How will I know if my BI project is successful?
Metrics for Success
A truly successful BI project engages people outside your field to understand the relevance of your research. BI activities are an excellent mechanism to not only engage the public, but also to demonstrate accountability with public funds.
How do you document and tell the story of your success?
Just as you collect data in your scientific research, you need to collect data on the efficacy of your BI project which means you need to plan for a project evaluation. Depending on your needs and budget, an evaluation can be simple or sophisticated and you can do it on your own, or work with evaluation consultants within your institution (if your institution has in-house expertise), or hire a professional evaluator to help you. For your proposal, you will not need in depth detail about your evaluation plans but you should demonstrate that you have considered how you plan to evaluate the BI component of your project. The evaluation results will help you share the success and/or offer guidance for future iteration.
How much is enough evaluation for my project?
The available budget is often the driver. If you have access to "in-house expertise", that can be useful for internal dot connecting between existing efforts and partners, but also to save on overhead and/or subcontract fees. It can be a helpful exercise to conduct a survey of which metrics your institution or your partners already gather to determine if there are data already collected or adjacent to metrics you wanted to measure which can save time and money. The project evaluator can help guide this process. If you are not planning to hire an external project evaluator, perhaps a partner organization can co-develop the evaluation plan utilizing parameters of value to their organization.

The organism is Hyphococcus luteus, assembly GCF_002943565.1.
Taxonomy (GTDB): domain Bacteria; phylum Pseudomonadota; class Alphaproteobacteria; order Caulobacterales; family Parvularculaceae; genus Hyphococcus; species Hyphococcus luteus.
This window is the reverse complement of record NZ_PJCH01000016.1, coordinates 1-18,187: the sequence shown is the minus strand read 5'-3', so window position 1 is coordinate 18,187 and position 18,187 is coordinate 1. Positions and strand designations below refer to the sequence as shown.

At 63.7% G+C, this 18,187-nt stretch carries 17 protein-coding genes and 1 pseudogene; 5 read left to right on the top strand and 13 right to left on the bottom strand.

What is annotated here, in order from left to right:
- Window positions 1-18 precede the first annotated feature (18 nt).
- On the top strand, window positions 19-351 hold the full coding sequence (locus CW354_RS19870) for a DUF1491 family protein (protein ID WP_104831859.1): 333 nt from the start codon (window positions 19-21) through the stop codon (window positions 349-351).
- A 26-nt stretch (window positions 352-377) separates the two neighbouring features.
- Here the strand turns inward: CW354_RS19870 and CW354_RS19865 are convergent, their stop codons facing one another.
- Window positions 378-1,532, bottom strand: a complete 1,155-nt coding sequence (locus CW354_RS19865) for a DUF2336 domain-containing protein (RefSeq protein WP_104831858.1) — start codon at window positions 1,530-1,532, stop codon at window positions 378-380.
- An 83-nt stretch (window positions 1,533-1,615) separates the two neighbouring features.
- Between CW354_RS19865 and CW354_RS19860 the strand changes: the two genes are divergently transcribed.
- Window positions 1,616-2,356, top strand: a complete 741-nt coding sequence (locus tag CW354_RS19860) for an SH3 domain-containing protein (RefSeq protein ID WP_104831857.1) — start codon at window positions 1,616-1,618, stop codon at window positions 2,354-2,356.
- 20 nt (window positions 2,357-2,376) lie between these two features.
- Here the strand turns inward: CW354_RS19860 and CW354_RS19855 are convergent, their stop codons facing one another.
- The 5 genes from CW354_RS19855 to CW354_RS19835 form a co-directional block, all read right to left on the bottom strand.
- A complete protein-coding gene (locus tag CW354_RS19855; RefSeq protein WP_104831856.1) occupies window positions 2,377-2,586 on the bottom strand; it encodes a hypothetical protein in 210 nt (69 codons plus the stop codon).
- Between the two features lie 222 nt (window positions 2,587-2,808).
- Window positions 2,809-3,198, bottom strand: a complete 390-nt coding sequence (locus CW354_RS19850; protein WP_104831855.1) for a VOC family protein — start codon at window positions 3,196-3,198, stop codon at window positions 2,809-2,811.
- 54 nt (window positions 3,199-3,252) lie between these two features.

How much will the evaluation cost?
See above. The cost of a project evaluation depends on which parameters you intend to measure. For more information, check out our budgeting tips.
How do I find an evaluator (internal vs. external)?
Check with your home institution for in-house expertise or suggestions for evaluators. If there are none, considered working with your partner's evaluators. If they do not have one, consider looking at the resources listed through NSF and NSF programs like ATE, CAISE, or ITEST.
In your proposal:
A project evaluation plan outlines how you will systematically collect data from your audience to address questions such as:
- Was this BI project successful? To what extent did the project meet stated goals and objectives?
- Was this BI project valuable to your audience? Were your BI activities appropriate for them?
- Did your audience change as a result of this BI project, and in what ways (i.e. knowledge, skills, or behavior)?
For background on the different types of evaluation, you can check out the video COSEE NOW Intro to Program Evaluation
Reviewers will be asking:
- Does the plan incorporate a mechanism to evaluate success?
- Is there a plan in place to measure the project outcomes?
Example 1: Our evaluator Dr. Jane Doe, will conduct a formative and summative evaluation of this project. Many of the students selected for this program are potential first-generation college graduates (Kids Count Data Center, 2017; National Center for Children in Poverty. 2017). In addition, the education and experiences offered by rural school districts are often limited, resulting in inequities in opportunities for students and teachers (Palardy, 2008).
Our overarching objective is to enhance youths' positive identity as a scientist and to offer authentic insight into how scientists work.
Participating youth will:
- Engage in an authentic hands-on experiences in nanotechnology
- Interact with scientists to contribute to building a science identity
- Demonstrate understanding of 3-5 careers in nanotechnology (varying levels technician to PhD)
Instructors involved will:
- Gain access to authentic research and lesson materials
- Develop skills in how to use real world science in their instruction
- Engage in scientist-instructor partnerships
Survey data collected will help inform decisions regarding improving the project for youth and the final survey will determine how youth have changed over time. At the end of the project the summative evaluation will focus on changes to instructors' attitudes and the impact of the project on their teaching.